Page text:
The Anthology of Rap display at Toronto's Type books.

Granta’s brand-new “Best of Young Spanish-Language Novelists” is their first fully translated issue.

There’s more bad news for the beleaguered editors of the Anthology of Rap, who have been criticized over the past few weeks for transcription errors in their volume. Now, some of the book’s advisory board members are trying to distance themselves from the project: “The board lent its credibility to the editors and in turn, the editors did not approach the subject matter with the proper rigor.” And, even worse, Grandmaster Caz, one of the artists who supposedly checked his songs in the anthology, says he never “signed off on the lyrics,” citing several mistakes. As another of the book’s board members writes, “The stakes are always high with hip-hop; it's a perpetual battleground in the culture war being waged in this country, and we can't afford to be mangling the words of our most articulate spokespeople.”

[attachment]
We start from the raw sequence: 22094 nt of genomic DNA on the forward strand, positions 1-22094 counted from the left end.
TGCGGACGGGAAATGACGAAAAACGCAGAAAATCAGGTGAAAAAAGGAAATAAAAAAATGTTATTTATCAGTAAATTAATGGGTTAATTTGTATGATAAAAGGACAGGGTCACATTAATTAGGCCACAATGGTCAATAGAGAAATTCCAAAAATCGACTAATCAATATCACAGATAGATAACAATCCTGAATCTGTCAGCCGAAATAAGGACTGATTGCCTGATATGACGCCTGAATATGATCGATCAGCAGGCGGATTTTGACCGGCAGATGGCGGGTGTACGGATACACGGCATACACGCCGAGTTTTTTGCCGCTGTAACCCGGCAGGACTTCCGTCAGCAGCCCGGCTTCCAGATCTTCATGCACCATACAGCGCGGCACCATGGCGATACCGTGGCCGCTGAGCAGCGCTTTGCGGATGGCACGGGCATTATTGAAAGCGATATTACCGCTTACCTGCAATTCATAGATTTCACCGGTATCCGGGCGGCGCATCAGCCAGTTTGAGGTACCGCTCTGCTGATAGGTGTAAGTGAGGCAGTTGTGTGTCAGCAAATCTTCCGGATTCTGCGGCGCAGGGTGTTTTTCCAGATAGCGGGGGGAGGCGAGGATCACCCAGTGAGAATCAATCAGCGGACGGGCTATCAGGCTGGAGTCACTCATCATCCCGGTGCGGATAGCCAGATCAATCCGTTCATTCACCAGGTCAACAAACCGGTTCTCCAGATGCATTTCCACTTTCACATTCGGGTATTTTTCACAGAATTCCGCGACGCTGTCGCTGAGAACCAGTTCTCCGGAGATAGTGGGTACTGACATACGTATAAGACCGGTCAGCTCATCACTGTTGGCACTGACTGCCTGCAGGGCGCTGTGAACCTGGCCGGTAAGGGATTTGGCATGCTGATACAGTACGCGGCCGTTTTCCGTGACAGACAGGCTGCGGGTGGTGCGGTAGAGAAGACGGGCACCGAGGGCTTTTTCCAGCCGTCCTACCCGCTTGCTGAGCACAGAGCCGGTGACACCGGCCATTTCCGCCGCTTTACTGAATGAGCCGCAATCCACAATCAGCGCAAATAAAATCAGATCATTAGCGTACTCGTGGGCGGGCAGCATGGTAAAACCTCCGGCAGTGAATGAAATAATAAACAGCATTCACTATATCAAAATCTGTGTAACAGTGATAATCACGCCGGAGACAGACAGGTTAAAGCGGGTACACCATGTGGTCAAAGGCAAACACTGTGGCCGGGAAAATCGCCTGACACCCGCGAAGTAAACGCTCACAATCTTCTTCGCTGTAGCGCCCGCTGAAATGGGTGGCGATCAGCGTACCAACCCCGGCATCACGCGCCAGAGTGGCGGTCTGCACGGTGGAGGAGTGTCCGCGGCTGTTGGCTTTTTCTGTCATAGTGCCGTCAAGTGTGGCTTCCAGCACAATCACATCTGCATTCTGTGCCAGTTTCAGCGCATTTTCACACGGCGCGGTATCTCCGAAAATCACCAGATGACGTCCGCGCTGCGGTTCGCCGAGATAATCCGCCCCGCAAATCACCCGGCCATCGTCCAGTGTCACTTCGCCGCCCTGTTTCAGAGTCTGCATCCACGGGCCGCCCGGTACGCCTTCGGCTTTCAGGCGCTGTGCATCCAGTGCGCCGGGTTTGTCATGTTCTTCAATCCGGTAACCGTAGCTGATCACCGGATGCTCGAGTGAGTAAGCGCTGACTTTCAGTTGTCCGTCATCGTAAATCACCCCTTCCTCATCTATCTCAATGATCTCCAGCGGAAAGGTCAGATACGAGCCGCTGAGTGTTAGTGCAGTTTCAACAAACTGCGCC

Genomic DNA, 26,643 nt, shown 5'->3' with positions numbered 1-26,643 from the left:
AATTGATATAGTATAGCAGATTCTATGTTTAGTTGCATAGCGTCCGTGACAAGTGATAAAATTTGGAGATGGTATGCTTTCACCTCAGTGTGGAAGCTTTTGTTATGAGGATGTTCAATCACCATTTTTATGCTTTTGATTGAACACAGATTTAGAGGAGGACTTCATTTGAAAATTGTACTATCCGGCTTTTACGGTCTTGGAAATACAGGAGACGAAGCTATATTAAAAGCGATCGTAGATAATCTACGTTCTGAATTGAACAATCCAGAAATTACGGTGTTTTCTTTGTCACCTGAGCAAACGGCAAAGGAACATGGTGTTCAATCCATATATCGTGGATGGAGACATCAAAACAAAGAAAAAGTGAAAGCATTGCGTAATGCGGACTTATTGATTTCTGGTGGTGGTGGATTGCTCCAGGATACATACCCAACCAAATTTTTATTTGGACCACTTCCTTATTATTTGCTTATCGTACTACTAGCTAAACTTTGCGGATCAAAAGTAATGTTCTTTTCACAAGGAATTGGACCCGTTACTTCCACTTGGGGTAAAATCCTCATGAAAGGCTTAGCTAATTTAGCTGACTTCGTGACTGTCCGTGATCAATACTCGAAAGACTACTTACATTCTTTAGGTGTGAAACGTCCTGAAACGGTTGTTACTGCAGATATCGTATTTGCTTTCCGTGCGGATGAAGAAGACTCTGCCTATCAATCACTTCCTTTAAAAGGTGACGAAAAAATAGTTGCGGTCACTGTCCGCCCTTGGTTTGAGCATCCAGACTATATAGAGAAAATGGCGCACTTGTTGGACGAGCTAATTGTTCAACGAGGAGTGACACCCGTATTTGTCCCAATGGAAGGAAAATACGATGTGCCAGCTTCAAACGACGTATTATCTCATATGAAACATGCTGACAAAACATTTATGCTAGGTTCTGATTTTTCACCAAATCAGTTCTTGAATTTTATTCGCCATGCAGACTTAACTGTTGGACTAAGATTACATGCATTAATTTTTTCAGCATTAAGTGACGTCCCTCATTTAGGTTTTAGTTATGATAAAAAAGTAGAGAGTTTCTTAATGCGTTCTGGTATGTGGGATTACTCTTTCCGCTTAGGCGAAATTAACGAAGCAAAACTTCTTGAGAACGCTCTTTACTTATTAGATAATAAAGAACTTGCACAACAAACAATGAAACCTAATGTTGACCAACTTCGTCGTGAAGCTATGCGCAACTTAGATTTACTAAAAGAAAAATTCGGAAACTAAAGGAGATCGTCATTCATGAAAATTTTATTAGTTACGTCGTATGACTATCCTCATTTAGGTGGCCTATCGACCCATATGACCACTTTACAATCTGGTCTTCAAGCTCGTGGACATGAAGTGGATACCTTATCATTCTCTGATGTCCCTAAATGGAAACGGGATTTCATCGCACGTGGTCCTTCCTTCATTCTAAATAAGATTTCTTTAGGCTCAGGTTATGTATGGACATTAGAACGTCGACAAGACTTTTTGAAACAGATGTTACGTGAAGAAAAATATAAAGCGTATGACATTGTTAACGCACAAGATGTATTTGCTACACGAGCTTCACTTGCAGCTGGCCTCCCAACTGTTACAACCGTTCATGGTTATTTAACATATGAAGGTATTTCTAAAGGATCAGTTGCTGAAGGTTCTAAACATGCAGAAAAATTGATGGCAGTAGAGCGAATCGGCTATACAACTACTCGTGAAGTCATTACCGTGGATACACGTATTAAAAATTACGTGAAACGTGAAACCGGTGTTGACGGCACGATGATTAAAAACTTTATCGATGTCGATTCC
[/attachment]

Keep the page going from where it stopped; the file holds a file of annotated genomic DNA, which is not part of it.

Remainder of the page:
Publisher’s Weekly presents a guide to “literary boozing” in New York City, information that those in the slumping publishing industry may desperately need.

Tonight, the incomparable poet and author Eileen Myles is reading from her new novel, Inferno, at Brooklyn’s Spoonbill and Sugartown.

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